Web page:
By Spc. Monica K. Smith, 3rd CAB Public AffairsJune 25, 2009
Fort Stewart, Ga.- A Kiowa Warrior descends to the earth as dust and sand take to the sky, curling around the aircraft and enveloping it in a brown cloud. The image is striking in its symmetry; however, to the maintenance Soldiers, that's as far as the loveliness lasts.
"They fly at a low level and the sand blasts the blades," said Spc. Joseph Bailey, Troop F, 3rd Squadron, 17th Cavalry Regiment, 3rd Combat Aviation Brigade, 3rd Infantry Division. "After each flight, you almost have to put a new coat of black paint on the blades."
Task Force Nighthawks was the third iteration of Falcon Focus, a training event at Camp McGregor, Fort Bliss, Texas in which the 3rd CAB sends each of their three battalions and one squadron as a task force. Each task force is outfitted with aircraft from the other battalions/squadrons, making the task forces homogeneous. However, though the Soldiers change from task force to task force, the aircraft remains for each task force to use.
"All four rotations fly a very high operational tempo with the same aircraft," said Capt. Matt Easley, commander of Troop F. "They've been flying more than a month and a half in an austere environment, but the training we're doing here cannot be replicated at Hunter in terms of high tempo and environment. So in order to take full advantage of our time here, we need to keep our aircraft as operationally ready as possible."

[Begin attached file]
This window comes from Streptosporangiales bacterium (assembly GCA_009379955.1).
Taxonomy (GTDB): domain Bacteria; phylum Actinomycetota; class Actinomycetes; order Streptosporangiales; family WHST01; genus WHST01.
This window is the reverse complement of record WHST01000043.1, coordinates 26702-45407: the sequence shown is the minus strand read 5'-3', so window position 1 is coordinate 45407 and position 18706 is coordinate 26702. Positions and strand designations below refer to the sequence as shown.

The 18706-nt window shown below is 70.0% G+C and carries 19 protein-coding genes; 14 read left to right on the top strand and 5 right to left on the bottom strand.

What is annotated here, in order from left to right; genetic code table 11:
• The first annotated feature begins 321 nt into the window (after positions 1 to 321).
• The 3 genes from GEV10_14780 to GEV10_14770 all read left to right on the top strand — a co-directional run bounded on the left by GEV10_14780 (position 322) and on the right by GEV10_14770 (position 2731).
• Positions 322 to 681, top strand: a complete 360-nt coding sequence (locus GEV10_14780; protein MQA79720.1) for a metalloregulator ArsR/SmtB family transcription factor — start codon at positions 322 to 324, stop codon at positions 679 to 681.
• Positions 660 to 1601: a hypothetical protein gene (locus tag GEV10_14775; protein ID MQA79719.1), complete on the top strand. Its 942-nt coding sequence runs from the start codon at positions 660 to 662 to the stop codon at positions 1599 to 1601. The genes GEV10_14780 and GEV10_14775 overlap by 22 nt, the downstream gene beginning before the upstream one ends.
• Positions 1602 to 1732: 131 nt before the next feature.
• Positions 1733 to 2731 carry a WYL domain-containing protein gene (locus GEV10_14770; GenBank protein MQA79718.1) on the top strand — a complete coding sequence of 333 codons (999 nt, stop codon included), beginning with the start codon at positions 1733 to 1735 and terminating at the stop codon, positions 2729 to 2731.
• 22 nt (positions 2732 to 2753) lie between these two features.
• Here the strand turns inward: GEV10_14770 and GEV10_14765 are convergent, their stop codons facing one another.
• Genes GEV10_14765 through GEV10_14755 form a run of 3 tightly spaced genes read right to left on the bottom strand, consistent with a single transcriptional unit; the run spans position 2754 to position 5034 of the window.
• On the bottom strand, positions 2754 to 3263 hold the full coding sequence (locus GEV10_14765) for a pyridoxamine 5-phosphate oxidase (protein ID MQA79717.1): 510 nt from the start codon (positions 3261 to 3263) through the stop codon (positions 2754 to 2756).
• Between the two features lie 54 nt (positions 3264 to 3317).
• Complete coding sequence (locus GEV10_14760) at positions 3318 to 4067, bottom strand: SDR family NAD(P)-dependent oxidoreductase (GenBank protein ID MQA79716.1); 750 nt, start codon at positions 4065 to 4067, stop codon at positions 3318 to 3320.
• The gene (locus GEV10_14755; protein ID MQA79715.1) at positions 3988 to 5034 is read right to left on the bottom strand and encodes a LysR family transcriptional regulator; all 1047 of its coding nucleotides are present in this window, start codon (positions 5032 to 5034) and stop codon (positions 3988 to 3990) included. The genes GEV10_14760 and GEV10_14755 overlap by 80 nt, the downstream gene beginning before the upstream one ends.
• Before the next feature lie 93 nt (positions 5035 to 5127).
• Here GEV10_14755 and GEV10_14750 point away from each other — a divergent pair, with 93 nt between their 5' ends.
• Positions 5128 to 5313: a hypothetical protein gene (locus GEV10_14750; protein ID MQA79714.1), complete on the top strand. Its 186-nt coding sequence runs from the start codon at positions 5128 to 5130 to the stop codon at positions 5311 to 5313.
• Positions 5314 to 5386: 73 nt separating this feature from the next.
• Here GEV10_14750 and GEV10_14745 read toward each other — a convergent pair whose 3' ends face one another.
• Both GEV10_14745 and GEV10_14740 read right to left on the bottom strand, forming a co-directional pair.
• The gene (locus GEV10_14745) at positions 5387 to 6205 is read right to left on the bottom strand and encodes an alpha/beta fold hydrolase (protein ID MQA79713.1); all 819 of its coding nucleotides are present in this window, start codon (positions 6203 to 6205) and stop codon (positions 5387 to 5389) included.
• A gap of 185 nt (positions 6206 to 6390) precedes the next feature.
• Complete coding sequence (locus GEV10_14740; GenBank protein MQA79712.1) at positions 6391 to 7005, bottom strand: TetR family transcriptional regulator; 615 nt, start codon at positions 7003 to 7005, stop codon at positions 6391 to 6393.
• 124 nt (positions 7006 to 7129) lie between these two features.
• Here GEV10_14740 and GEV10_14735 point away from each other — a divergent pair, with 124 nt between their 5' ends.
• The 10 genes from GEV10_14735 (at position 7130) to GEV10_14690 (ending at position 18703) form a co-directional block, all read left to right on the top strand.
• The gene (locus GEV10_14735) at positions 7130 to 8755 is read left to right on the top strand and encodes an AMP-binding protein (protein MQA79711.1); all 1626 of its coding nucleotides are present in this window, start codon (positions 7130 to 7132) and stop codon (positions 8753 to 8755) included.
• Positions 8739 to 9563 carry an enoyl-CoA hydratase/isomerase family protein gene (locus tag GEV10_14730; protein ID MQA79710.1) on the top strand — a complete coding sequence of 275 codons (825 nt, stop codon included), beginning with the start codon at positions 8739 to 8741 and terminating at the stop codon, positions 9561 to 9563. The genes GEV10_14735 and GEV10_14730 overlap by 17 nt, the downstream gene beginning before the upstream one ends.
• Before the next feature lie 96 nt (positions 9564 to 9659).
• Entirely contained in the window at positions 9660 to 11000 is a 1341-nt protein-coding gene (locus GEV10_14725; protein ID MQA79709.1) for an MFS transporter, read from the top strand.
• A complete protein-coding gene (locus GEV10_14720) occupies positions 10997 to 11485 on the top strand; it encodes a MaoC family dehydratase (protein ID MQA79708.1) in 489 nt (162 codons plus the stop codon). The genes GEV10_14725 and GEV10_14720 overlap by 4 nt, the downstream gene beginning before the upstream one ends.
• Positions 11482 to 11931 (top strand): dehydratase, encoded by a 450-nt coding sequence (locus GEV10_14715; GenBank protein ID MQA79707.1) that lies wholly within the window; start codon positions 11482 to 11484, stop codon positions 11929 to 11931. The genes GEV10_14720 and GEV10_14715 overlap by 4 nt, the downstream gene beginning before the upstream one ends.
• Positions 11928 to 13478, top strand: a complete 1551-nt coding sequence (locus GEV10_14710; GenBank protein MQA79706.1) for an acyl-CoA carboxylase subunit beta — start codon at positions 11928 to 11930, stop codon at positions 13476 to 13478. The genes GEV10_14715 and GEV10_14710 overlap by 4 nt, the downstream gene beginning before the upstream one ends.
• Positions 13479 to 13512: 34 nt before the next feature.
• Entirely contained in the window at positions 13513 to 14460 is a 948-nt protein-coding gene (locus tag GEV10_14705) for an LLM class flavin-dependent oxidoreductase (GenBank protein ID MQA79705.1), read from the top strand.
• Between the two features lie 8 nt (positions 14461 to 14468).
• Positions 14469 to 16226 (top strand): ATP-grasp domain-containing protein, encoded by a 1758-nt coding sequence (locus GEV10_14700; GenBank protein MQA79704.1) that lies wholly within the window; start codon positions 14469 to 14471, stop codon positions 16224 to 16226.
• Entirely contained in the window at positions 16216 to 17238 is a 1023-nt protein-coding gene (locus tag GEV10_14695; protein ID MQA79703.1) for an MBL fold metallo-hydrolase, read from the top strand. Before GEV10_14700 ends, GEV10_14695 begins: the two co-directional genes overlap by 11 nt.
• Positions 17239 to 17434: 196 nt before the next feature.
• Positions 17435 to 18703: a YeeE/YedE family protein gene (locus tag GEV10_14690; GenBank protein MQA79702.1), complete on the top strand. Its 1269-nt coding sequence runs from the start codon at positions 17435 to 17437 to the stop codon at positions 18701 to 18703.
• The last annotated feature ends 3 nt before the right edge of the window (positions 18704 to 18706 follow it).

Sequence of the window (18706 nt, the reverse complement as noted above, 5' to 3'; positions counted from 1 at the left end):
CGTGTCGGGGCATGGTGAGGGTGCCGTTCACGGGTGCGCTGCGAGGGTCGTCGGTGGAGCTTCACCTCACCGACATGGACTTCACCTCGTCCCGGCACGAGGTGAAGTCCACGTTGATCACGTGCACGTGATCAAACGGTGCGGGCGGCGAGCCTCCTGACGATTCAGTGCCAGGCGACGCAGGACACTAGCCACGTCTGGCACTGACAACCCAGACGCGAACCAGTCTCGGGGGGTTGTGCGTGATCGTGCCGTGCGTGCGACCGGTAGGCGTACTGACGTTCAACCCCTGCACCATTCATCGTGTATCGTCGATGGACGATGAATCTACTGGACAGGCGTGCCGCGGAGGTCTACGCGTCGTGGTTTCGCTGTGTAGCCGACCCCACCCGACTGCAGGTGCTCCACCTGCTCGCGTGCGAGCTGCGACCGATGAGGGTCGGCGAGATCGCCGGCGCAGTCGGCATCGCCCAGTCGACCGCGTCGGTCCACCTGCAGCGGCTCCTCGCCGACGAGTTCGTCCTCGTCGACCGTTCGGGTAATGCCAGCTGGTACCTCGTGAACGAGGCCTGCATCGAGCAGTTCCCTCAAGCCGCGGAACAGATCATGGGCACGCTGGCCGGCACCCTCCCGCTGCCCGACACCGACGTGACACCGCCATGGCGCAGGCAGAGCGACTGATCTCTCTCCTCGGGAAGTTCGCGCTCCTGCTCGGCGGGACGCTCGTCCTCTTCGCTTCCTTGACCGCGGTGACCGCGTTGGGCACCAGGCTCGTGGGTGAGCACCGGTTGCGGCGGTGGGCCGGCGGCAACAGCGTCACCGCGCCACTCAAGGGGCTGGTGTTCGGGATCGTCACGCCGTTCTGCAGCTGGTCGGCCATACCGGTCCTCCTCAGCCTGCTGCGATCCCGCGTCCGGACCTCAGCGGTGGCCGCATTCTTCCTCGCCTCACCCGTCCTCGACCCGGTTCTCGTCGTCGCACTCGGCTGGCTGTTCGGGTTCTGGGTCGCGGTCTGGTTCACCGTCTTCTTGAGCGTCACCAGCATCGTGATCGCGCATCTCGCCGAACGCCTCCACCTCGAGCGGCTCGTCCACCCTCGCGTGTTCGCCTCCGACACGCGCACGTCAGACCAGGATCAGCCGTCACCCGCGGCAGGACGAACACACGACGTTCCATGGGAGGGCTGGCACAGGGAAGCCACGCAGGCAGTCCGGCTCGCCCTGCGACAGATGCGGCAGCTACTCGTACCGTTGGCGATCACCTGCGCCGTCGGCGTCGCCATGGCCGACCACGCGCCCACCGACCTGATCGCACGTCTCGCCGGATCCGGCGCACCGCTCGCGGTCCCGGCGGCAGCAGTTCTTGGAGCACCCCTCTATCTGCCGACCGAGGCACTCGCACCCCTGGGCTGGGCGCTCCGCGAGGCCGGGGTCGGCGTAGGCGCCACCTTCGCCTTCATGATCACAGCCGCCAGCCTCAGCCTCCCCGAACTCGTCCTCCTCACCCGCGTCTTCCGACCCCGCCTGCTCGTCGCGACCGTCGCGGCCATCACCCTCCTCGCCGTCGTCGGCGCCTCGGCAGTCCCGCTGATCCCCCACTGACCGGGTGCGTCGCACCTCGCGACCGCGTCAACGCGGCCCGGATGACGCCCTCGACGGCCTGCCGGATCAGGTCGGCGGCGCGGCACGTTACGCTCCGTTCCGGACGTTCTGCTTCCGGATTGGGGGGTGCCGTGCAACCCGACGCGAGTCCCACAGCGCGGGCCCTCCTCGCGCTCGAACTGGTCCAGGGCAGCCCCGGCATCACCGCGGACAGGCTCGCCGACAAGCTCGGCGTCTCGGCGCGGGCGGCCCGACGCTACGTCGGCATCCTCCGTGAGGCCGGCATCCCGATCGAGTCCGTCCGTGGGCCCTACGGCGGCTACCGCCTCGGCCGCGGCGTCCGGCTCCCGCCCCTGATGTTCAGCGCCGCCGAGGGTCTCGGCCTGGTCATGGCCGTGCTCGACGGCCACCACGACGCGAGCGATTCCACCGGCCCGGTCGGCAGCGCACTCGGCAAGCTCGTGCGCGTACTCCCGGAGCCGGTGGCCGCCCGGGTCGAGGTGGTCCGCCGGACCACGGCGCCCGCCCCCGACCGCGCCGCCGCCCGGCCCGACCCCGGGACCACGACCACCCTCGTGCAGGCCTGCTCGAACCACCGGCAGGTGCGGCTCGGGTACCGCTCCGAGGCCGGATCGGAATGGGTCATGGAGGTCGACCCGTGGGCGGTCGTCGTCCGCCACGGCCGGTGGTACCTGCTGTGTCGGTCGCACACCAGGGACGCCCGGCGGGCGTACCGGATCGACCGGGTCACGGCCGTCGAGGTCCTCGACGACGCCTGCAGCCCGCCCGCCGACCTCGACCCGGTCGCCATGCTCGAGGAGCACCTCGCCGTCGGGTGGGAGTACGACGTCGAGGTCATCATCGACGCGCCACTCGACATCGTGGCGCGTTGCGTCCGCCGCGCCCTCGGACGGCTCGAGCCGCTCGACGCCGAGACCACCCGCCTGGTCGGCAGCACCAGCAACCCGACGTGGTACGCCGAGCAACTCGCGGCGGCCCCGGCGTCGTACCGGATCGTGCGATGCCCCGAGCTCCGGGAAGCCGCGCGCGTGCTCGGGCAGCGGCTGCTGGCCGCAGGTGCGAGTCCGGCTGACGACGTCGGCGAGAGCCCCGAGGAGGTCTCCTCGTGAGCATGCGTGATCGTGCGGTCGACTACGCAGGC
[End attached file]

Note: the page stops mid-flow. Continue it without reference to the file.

In addition to wanting to take advantage of training opportunities, maintenance Soldiers also have to be considerate of the fourth and final task force to arrive. After the Nighthawks complete their training, Task Force Brawler will arrive to use the same aircraft to conduct their Falcon Focus training. This requires the aircraft to be as prepared as possible, and in order to facilitate that goal, Soldiers worked in two 12-hour shifts, maintaining 24-hour operations to ensure aircraft were ready when needed.
"When we got here, there were two aircraft that were fully mission capable," said Capt. Easley. "Now we have four aircraft out of six working. We've made some major headway, replaced the tail boom, replaced parts. It's the same maintenance that we always do, just compressed into a smaller frame. Also, we want a good hand off from one rotation to the next so we don't have to reinvent the wheel every time or miss any maintenance issues."
Despite the hard work, Spc. Carlos Widbin, Troop A, 3/17 Cav., 3rd CAB, 3rd ID, says this time at Falcon Focus provides good training for maintenance Soldiers who have never deployed.
"The elevation out there is close to what it's going to be like when we deploy," said Spc. Widbin. "The air, the sand in your hair all day, the sun beating on you - it gives them an idea of what deployment is going to look like and how the task force is going to operate out there. We worked 12-hour days doing a lot of maintenance I haven't done in a long time or just haven't done. We worked our butts off, but it was good training."